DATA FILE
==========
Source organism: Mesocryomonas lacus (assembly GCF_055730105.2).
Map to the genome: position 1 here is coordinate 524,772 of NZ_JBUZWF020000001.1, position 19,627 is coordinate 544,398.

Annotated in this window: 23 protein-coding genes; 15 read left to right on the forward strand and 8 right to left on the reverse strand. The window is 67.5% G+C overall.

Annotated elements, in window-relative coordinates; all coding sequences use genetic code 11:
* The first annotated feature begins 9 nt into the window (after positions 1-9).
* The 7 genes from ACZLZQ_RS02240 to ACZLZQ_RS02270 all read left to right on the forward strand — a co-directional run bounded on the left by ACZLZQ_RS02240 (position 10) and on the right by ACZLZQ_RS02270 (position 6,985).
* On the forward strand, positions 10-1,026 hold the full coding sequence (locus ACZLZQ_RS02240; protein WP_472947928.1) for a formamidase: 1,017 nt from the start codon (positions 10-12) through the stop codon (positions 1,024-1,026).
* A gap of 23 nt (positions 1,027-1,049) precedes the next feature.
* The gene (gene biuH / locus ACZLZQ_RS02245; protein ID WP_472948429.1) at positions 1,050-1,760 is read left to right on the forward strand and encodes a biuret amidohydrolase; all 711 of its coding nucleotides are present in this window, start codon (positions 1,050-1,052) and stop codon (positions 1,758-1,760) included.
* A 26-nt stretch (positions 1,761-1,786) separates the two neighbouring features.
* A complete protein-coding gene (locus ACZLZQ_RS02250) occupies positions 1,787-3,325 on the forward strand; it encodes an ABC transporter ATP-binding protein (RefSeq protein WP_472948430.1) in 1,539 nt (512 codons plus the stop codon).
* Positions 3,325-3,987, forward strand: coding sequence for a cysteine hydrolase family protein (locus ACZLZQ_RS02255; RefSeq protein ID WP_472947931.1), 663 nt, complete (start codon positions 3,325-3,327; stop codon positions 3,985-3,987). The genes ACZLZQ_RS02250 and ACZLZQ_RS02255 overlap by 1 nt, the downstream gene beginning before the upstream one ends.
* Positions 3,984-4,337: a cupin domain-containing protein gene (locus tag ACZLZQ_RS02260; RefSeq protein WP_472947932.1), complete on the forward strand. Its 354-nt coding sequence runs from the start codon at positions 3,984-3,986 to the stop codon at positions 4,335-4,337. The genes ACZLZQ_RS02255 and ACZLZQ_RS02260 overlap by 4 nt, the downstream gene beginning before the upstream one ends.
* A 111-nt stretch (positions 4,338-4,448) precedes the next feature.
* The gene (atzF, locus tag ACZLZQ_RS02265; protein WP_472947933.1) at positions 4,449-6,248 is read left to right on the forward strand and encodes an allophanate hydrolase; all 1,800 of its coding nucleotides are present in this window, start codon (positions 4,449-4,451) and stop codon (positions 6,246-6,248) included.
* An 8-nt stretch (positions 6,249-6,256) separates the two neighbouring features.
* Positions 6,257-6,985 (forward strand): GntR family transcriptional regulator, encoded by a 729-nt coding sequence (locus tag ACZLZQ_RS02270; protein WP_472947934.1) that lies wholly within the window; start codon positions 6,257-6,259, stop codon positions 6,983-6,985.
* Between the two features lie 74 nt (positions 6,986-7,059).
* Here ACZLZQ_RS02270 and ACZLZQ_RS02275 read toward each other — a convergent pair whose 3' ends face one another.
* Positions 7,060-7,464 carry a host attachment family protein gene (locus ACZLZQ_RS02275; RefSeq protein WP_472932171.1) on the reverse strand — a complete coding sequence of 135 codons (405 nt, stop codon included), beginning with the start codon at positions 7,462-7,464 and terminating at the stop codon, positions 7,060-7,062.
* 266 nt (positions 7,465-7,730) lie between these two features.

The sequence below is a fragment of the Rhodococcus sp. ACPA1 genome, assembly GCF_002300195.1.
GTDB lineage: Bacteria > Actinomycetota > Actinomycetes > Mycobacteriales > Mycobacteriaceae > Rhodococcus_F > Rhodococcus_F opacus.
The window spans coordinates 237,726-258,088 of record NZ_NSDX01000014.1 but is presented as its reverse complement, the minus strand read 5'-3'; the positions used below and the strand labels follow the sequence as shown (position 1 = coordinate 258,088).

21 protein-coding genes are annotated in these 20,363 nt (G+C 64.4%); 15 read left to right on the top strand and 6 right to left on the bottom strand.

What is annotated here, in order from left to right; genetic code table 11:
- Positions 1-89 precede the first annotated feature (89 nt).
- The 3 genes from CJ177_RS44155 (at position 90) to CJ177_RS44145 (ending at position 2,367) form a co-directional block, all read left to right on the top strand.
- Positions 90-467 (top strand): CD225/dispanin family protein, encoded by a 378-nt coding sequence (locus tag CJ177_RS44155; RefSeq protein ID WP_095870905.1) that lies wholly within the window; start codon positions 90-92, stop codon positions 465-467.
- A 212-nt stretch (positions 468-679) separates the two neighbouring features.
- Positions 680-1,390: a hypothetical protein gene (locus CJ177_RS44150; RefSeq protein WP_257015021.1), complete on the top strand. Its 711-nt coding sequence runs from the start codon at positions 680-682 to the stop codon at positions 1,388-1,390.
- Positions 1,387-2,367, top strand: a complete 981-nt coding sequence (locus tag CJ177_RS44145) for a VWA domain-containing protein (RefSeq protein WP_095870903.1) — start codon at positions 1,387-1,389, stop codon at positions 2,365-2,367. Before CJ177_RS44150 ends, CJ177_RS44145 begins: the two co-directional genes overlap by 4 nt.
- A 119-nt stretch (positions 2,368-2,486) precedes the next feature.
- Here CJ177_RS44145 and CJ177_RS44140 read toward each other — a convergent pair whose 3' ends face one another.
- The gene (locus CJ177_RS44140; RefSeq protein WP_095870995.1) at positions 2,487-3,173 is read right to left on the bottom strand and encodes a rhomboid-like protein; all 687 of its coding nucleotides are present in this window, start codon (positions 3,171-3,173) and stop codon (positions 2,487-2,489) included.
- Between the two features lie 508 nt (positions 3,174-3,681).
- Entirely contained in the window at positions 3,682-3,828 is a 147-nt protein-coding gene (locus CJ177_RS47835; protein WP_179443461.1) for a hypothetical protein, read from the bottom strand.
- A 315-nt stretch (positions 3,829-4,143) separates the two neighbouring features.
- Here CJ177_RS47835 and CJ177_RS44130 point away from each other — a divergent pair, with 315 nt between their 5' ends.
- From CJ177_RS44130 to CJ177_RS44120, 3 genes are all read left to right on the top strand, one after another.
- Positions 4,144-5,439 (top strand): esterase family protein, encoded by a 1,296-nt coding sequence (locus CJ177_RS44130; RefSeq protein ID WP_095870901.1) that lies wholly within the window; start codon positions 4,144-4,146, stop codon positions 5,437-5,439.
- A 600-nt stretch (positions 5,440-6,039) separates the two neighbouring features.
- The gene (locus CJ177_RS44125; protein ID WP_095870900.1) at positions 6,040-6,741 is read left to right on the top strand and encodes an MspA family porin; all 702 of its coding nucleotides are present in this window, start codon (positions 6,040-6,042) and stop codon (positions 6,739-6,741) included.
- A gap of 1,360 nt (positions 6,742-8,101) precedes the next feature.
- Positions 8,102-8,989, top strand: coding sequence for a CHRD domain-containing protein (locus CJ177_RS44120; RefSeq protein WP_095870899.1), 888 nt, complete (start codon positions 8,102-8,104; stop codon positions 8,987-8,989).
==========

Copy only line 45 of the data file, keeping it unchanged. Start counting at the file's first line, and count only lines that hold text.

- Positions 8,102-8,989, top strand: coding sequence for a CHRD domain-containing protein (locus CJ177_RS44120; RefSeq protein WP_095870899.1), 888 nt, complete (start codon positions 8,102-8,104; stop codon positions 8,987-8,989).